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While in training, it is advised to pivot on your foot when going in for a kick (such as a side or round-house kick), so that your foot is facing as much in the opposite direction as possible. The idea being that the kick is much better supported and has a better reach.

However, when trying this on standard training mats, I find there tends to be a lot of friction with the mat and my foot, so as to make the turning of my foot difficult - especially in fast-paced situations. Are there any specific approaches to take when attempting this, such as how to execute the technique; or what type of foot wear to use?

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I have EXACTLY the same problem. Several techniques involve pivoting on your foot, and I always find it hard to actually pivot any, due to my foot "sticking" to the mat, and it dramatically slows down the techniques. –  eidylon Feb 21 '12 at 16:31
Also, if you are on asphalt, wearing shoes, this will be even harder. –  Hanno Fietz Feb 21 '12 at 17:05
@HannoFietz: Yup. Doing a little training on various surfaces and in various footwear can be a very enlightening experience. Though if you train in a traditional dojo system then your street versions should be less flamboyant in any case. –  dmckee Feb 21 '12 at 17:53

3 Answers 3

up vote 8 down vote accepted

Try pivoting on the heel, before you shift your weight onto the foot, as opposed to pivoting on the ball after the weight is already on it.

I had an interesting experience regarding this question when I switched from traditional Tae Kwon Do to Shaolin Kung Fu years ago:

In TKD, there was a very intense focus on all the little details of how exactly to position which part of your body. Pivoting my foot on the ball prior to a kick, with most of the weight on it, was something I practiced over and over and over, for years, with limited success.

When I switched to Kung Fu, I immediately noticed that everybody was pivoting on the heel, and, more specifically, pivoting before they put their weight on the foot. This felt very natural, was very quick, and I quickly forgot my TKD training.

Perhaps more interestingly, from that day on, that was about it on pivoting. To TKD or Karate students, Kung Fu seems to have a great degree of anarchy in it. I asked my teachers on many occasions for detailed instructions like how far I should pivot, 45, 90, 180 degrees? I was accustomed to those things mattering a lot.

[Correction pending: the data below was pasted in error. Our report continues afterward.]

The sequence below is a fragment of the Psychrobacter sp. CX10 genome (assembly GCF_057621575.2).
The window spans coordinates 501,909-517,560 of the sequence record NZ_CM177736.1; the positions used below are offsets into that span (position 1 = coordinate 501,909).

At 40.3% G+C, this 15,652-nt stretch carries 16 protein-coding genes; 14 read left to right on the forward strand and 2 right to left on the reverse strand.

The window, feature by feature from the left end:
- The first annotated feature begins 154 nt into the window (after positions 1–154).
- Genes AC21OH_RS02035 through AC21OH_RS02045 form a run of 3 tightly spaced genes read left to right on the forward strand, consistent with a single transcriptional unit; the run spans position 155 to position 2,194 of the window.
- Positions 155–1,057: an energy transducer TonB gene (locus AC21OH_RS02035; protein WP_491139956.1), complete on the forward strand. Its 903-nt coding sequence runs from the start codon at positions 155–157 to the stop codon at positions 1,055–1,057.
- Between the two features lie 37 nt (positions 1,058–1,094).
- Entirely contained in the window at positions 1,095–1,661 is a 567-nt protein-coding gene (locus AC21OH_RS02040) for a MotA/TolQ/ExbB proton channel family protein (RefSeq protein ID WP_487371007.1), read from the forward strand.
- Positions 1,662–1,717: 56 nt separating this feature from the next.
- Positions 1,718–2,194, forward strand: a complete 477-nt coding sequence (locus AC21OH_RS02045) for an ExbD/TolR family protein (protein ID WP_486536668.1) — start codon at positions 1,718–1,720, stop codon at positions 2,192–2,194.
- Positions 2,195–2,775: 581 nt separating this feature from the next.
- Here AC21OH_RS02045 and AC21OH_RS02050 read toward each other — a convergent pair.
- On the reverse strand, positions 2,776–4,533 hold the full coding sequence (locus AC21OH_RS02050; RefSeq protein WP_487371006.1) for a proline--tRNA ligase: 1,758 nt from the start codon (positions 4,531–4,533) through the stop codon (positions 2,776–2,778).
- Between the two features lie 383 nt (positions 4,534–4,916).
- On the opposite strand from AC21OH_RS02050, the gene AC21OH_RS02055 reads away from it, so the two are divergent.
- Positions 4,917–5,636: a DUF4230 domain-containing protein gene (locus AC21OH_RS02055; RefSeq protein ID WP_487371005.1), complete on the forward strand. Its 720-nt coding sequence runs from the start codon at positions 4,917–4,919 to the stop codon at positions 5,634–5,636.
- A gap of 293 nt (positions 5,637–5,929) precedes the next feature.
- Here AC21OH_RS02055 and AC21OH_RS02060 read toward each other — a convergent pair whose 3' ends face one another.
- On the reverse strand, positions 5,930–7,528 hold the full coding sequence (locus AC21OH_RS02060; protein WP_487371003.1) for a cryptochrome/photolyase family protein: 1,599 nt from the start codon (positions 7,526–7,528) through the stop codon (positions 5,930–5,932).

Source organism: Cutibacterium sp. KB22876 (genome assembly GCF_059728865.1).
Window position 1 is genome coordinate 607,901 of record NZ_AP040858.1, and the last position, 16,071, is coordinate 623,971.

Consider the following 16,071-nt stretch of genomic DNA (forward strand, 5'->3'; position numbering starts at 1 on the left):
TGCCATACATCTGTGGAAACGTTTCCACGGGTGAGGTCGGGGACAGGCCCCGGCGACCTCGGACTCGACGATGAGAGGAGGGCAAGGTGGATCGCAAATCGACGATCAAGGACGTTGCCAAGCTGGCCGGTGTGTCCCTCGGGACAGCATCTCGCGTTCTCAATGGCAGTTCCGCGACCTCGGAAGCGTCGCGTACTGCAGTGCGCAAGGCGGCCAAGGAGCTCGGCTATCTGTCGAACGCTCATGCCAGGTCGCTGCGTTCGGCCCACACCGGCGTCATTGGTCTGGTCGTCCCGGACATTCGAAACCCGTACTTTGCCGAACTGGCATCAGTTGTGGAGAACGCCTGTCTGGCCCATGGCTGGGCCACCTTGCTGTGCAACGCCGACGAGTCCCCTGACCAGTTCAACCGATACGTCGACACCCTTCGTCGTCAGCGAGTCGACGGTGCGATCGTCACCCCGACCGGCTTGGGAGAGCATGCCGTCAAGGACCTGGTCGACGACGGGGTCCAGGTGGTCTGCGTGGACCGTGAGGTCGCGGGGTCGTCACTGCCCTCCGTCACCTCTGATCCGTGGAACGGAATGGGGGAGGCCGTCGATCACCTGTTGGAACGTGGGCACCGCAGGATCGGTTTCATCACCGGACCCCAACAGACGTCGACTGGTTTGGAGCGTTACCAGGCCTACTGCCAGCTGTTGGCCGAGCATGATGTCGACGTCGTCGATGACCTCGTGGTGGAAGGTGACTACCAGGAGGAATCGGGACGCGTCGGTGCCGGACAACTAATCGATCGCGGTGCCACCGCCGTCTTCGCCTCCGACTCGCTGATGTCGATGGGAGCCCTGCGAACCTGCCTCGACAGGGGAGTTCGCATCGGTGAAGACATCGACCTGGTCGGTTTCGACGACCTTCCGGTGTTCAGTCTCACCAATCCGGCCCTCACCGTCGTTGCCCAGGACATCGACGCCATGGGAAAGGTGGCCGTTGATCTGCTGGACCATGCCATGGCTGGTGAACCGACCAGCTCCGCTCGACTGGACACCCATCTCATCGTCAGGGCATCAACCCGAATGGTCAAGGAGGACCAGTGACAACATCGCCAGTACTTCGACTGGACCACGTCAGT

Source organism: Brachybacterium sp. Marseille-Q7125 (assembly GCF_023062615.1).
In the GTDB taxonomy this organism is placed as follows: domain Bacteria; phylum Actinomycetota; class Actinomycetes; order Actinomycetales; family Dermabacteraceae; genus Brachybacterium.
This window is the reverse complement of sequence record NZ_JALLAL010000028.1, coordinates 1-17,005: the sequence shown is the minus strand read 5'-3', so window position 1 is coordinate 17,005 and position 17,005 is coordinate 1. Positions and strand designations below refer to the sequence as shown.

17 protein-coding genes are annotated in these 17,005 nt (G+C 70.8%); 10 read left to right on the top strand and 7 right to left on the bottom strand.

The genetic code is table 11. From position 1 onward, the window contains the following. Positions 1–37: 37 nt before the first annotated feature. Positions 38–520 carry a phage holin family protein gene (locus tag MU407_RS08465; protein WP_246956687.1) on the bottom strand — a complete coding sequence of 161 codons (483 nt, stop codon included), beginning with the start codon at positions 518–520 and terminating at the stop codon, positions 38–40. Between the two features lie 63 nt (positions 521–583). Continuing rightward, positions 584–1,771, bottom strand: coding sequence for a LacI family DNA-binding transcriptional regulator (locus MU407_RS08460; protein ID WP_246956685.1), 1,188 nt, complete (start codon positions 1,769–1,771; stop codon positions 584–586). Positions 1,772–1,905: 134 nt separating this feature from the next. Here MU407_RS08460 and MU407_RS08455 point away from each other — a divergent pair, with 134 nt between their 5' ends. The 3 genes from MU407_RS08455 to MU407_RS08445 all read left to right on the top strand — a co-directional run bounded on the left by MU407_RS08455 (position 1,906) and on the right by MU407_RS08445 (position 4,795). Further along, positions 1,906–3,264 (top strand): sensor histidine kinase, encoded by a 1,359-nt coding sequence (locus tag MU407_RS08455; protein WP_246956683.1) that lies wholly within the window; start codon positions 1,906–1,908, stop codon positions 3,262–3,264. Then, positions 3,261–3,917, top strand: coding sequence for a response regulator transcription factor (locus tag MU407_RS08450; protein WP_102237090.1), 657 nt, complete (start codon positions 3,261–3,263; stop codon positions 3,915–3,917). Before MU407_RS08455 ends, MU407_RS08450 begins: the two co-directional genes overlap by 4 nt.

The answer was always something like "don't bother, that depends on far too many things to make this a useful thing to worry about". I asked, what does it depend on, and they said, are you wearing footwear? How important is effectiveness vs elegance? What's the ground like? What shape is your body in (like, if you're not warm, or slightly out of shape, you should pivot less)? Do you need to be very quick? Are you aiming high or low? What technique comes next? Is it important to hide your intent? Etc.

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Just another anecdote to serve as further illustration: I have been dancing Tango a lot, recently, and had to get back to pivoting on the ball of the foot (for elegance). This showed me once again that a) it's harder, b) puts constraints on your footwear and the ground (dancing in the street, which we do, vs in the ballroom requires specially prepared footwear) and c) mostly makes a difference for looks. –  Hanno Fietz Jun 17 '12 at 14:14

Roundhouse kick - if not already, try rotating a bit more on the balls of your feet to reduce some of the surface area that may be causing friction. Just be careful you're not compromising your balance in the process.

You can also try different mats - foam puzzle mats, such as those used for taekwondo sparring matches, may be more comfortable for practicing kicks.

Vibram five fingers have also become a popular choice of footwear for martial arts. It's more flexible than traditional martial arts shoes.

Some people just build up callouses though, and eventually it becomes less of a problem.

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So did I. I had this issue when I first started going barefoot, going with shoes, doing Japanese swordsmanship.

You eventually learn to move your weight. There are no 'tricks'. It is a skill, a subtle but important one.

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